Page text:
Here is another picture I took when visiting the sites I used in THE RIDDLE OF PENNCROFT FARM a couple of years after it was published. The little girl in the picture is my daughter, who is now 35, has four sons, and a PhD. How tempus fugit!
Here's what I wrote:
* * *
I gave a tentative kick to a good-size stone on the shoulder of the road. It skittered nicely across the blacktop, so I kicked it down the narrow, winding road. I was so intent on what I was
doing that I didn’t pay attention to anything else. I suppose that’s why, when I came to the old covered bridge, I didn’t notice anybody standing inside, until my rock disappeared under the
roof of the bridge, and I looked up. Someone about my age or a little older stood facing the other direction. Even in the shadows, I could tell it was a girl—the ponytail and puffy sleeves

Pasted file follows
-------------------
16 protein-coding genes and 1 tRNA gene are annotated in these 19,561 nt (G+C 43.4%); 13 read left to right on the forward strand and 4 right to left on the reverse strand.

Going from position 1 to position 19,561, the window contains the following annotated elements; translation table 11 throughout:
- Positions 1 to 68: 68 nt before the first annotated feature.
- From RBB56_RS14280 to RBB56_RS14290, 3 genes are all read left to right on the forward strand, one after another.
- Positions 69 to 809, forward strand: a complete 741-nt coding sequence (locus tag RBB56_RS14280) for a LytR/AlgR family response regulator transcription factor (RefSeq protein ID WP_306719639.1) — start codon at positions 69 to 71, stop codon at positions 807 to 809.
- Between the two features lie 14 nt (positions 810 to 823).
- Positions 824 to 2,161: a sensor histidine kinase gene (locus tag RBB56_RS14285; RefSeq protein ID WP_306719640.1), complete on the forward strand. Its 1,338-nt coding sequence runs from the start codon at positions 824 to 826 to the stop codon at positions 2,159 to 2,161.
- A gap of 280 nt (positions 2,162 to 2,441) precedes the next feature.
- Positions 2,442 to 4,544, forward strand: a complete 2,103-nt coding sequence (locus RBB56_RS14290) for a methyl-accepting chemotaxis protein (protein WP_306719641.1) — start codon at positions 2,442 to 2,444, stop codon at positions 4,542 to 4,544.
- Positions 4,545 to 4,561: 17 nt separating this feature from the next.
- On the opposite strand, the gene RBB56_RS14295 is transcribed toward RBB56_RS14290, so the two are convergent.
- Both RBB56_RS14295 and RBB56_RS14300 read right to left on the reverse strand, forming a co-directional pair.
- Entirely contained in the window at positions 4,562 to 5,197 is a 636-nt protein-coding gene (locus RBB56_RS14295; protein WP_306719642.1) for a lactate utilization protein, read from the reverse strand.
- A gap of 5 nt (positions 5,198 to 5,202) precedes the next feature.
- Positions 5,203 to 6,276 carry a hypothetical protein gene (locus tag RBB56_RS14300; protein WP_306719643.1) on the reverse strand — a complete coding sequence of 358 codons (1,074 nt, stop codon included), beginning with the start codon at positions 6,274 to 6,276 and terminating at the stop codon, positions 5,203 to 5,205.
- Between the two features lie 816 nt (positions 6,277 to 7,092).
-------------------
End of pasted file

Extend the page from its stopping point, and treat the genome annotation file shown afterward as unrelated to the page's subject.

made that obvious.
I was determined not to get off on the wrong foot with this girl. “Hi,” I said shyly. “I didn’t see you there. Hope I didn’t hit you with my rock.”
She turned around. There was nothing female about the face that grinned at me, or the gruff
voice. “Nay, you missed me by a furlong.”
I was astonished. This was a boy all right, but he was wearing the weirdest clothes I’d ever
seen. Besides the white shirt with billowy sleeves, he had on pants that ended at his knees,
long white socks, and black shoes with big buckles. In his hand was a hat—a three-cornered
Boy, Pennsylvania kids really go all out for Halloween, I thought. And do they talk funny.
“Furlong?” I echoed, wondering if it meant far or long or whatever.
- The Riddle of Penncroft Farm © 1989 by Dorothea Jensen